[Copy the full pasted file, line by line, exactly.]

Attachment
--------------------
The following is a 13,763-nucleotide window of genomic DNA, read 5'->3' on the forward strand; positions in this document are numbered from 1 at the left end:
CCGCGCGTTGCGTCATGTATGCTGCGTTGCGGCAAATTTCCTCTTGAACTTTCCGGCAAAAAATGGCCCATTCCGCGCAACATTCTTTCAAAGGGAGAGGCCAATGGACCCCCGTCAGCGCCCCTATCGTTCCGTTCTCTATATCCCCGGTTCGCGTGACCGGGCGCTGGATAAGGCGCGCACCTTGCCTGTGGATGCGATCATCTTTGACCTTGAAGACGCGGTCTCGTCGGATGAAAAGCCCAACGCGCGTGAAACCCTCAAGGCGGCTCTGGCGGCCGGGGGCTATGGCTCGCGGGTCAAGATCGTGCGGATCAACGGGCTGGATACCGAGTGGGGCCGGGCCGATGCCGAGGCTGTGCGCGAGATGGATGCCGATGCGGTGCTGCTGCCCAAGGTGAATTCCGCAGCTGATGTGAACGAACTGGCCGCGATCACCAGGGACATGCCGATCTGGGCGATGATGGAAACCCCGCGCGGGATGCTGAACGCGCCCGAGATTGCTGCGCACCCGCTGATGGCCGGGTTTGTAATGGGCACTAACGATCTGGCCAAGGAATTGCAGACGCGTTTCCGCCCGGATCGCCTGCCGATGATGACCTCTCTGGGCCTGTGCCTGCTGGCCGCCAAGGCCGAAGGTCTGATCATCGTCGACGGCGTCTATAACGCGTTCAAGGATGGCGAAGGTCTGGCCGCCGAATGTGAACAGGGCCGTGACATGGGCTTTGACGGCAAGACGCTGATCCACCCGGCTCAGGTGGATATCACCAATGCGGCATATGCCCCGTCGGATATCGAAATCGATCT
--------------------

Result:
The following is a 13,763-nucleotide window of genomic DNA, read 5'->3' on the forward strand; positions in this document are numbered from 1 at the left end:
CCGCGCGTTGCGTCATGTATGCTGCGTTGCGGCAAATTTCCTCTTGAACTTTCCGGCAAAAAATGGCCCATTCCGCGCAACATTCTTTCAAAGGGAGAGGCCAATGGACCCCCGTCAGCGCCCCTATCGTTCCGTTCTCTATATCCCCGGTTCGCGTGACCGGGCGCTGGATAAGGCGCGCACCTTGCCTGTGGATGCGATCATCTTTGACCTTGAAGACGCGGTCTCGTCGGATGAAAAGCCCAACGCGCGTGAAACCCTCAAGGCGGCTCTGGCGGCCGGGGGCTATGGCTCGCGGGTCAAGATCGTGCGGATCAACGGGCTGGATACCGAGTGGGGCCGGGCCGATGCCGAGGCTGTGCGCGAGATGGATGCCGATGCGGTGCTGCTGCCCAAGGTGAATTCCGCAGCTGATGTGAACGAACTGGCCGCGATCACCAGGGACATGCCGATCTGGGCGATGATGGAAACCCCGCGCGGGATGCTGAACGCGCCCGAGATTGCTGCGCACCCGCTGATGGCCGGGTTTGTAATGGGCACTAACGATCTGGCCAAGGAATTGCAGACGCGTTTCCGCCCGGATCGCCTGCCGATGATGACCTCTCTGGGCCTGTGCCTGCTGGCCGCCAAGGCCGAAGGTCTGATCATCGTCGACGGCGTCTATAACGCGTTCAAGGATGGCGAAGGTCTGGCCGCCGAATGTGAACAGGGCCGTGACATGGGCTTTGACGGCAAGACGCTGATCCACCCGGCTCAGGTGGATATCACCAATGCGGCATATGCCCCGTCGGATATCGAAATCGATCT